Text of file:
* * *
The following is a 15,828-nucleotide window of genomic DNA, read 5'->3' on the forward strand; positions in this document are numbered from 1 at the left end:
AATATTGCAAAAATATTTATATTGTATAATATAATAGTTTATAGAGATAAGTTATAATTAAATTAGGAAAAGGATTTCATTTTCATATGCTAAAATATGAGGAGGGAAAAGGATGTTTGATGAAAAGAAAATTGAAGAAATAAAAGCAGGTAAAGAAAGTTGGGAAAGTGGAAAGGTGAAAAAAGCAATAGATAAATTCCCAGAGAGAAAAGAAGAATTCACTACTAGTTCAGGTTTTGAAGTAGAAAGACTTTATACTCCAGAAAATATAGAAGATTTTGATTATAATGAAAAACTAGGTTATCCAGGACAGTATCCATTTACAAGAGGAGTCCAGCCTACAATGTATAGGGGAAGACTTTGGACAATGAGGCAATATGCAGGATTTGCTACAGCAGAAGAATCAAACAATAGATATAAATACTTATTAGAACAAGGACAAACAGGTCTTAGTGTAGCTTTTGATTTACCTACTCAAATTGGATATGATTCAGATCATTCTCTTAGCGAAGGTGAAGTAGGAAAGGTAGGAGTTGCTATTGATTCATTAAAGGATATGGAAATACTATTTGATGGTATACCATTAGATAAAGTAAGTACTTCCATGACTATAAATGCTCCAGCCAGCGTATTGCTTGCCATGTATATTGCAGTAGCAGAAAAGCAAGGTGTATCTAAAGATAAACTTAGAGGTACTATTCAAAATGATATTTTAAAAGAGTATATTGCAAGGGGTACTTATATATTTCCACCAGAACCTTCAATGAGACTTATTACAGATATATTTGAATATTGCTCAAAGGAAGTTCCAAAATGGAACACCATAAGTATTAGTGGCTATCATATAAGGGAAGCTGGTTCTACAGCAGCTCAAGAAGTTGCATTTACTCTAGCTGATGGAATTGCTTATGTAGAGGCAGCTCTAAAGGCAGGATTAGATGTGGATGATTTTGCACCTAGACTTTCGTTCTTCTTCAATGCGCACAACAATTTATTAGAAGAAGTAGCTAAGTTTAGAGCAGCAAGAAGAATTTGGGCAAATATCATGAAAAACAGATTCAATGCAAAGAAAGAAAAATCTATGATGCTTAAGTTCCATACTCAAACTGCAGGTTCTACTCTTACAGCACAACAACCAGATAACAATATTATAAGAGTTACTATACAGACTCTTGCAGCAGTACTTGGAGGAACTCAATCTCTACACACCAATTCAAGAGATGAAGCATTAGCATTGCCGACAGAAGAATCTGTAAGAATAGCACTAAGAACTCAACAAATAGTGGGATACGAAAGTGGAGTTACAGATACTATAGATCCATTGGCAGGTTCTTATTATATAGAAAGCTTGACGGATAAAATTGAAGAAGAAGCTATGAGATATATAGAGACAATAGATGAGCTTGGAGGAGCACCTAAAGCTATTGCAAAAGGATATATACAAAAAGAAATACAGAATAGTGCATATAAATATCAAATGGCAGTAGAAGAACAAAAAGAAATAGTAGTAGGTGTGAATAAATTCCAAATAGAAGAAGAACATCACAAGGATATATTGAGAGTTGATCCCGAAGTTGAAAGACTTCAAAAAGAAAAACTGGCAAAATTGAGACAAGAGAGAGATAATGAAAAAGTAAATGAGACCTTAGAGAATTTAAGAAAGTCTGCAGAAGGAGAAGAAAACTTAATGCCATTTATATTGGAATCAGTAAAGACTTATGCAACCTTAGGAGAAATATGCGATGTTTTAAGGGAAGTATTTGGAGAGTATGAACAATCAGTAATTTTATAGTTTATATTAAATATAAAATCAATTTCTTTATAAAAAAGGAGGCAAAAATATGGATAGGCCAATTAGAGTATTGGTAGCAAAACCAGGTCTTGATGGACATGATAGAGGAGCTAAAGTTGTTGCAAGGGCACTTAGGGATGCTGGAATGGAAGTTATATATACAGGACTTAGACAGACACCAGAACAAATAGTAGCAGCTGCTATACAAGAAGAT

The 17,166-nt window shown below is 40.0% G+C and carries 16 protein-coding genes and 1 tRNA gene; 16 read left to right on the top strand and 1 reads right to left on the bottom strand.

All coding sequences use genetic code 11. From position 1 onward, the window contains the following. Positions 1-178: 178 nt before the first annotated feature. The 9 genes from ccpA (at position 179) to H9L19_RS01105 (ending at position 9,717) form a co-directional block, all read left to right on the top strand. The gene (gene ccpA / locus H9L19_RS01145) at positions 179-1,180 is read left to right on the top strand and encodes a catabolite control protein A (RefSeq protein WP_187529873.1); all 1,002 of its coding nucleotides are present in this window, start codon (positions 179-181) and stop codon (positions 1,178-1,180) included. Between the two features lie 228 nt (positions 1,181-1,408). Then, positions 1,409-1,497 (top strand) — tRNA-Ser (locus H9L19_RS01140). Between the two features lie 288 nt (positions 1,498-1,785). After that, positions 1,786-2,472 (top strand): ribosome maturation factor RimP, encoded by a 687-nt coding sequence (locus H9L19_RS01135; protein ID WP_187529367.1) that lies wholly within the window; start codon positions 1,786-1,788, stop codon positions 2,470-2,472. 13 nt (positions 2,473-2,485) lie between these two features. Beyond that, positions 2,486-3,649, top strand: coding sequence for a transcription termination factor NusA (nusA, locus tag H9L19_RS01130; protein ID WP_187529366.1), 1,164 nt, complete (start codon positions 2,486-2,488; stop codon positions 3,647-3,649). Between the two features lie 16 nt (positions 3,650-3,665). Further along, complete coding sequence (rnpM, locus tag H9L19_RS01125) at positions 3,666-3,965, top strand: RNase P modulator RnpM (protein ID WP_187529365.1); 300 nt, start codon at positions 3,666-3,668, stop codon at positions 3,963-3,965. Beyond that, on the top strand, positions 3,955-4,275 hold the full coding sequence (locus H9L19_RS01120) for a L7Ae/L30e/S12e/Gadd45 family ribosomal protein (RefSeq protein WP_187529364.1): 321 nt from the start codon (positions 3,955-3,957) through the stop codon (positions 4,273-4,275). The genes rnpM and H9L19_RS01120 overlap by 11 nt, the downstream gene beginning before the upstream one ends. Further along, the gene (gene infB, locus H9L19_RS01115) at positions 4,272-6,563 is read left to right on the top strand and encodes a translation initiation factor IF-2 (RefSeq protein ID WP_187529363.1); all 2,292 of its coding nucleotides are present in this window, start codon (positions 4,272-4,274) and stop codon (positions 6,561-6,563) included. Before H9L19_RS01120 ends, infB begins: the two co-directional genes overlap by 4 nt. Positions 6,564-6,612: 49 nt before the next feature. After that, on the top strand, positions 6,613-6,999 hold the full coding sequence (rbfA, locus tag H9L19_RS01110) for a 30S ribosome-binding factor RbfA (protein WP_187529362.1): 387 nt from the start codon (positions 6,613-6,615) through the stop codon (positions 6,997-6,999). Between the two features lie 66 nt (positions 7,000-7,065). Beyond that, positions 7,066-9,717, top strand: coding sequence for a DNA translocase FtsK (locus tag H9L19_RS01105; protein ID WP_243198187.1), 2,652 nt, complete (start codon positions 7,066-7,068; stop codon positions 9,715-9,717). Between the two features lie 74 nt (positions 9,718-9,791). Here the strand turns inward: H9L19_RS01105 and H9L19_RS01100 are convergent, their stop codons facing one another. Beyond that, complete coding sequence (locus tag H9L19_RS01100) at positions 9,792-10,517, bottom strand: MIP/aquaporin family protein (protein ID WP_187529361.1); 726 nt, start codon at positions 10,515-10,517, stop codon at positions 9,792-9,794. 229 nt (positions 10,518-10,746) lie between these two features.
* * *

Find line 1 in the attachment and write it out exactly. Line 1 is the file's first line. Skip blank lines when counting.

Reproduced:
The following is a 15,828-nucleotide window of genomic DNA, read 5'->3' on the forward strand; positions in this document are numbered from 1 at the left end: